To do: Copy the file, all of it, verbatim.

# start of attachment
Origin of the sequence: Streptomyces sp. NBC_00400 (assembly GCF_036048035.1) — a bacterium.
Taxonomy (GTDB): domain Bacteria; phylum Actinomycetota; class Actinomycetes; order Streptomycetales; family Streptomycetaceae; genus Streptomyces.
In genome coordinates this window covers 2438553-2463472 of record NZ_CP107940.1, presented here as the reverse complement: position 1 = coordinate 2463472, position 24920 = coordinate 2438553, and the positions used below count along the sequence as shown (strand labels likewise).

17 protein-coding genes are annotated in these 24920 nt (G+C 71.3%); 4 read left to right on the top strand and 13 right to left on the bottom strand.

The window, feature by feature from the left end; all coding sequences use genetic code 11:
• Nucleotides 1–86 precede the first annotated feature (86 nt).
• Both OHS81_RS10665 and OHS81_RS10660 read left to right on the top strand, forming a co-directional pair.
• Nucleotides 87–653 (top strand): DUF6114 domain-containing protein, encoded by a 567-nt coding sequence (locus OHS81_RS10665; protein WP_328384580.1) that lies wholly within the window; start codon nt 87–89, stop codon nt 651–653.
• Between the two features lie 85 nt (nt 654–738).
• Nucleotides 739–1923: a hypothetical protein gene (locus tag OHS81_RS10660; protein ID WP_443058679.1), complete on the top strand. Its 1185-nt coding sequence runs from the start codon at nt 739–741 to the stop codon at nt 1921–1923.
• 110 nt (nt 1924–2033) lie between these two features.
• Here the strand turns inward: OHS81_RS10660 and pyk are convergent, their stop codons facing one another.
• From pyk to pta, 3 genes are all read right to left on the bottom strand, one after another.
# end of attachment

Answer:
Origin of the sequence: Streptomyces sp. NBC_00400 (assembly GCF_036048035.1) — a bacterium.
Taxonomy (GTDB): domain Bacteria; phylum Actinomycetota; class Actinomycetes; order Streptomycetales; family Streptomycetaceae; genus Streptomyces.
In genome coordinates this window covers 2438553-2463472 of record NZ_CP107940.1, presented here as the reverse complement: position 1 = coordinate 2463472, position 24920 = coordinate 2438553, and the positions used below count along the sequence as shown (strand labels likewise).

17 protein-coding genes are annotated in these 24920 nt (G+C 71.3%); 4 read left to right on the top strand and 13 right to left on the bottom strand.

The window, feature by feature from the left end; all coding sequences use genetic code 11:
• Nucleotides 1–86 precede the first annotated feature (86 nt).
• Both OHS81_RS10665 and OHS81_RS10660 read left to right on the top strand, forming a co-directional pair.
• Nucleotides 87–653 (top strand): DUF6114 domain-containing protein, encoded by a 567-nt coding sequence (locus OHS81_RS10665; protein WP_328384580.1) that lies wholly within the window; start codon nt 87–89, stop codon nt 651–653.
• Between the two features lie 85 nt (nt 654–738).
• Nucleotides 739–1923: a hypothetical protein gene (locus tag OHS81_RS10660; protein ID WP_443058679.1), complete on the top strand. Its 1185-nt coding sequence runs from the start codon at nt 739–741 to the stop codon at nt 1921–1923.
• 110 nt (nt 1924–2033) lie between these two features.
• Here the strand turns inward: OHS81_RS10660 and pyk are convergent, their stop codons facing one another.
• From pyk to pta, 3 genes are all read right to left on the bottom strand, one after another.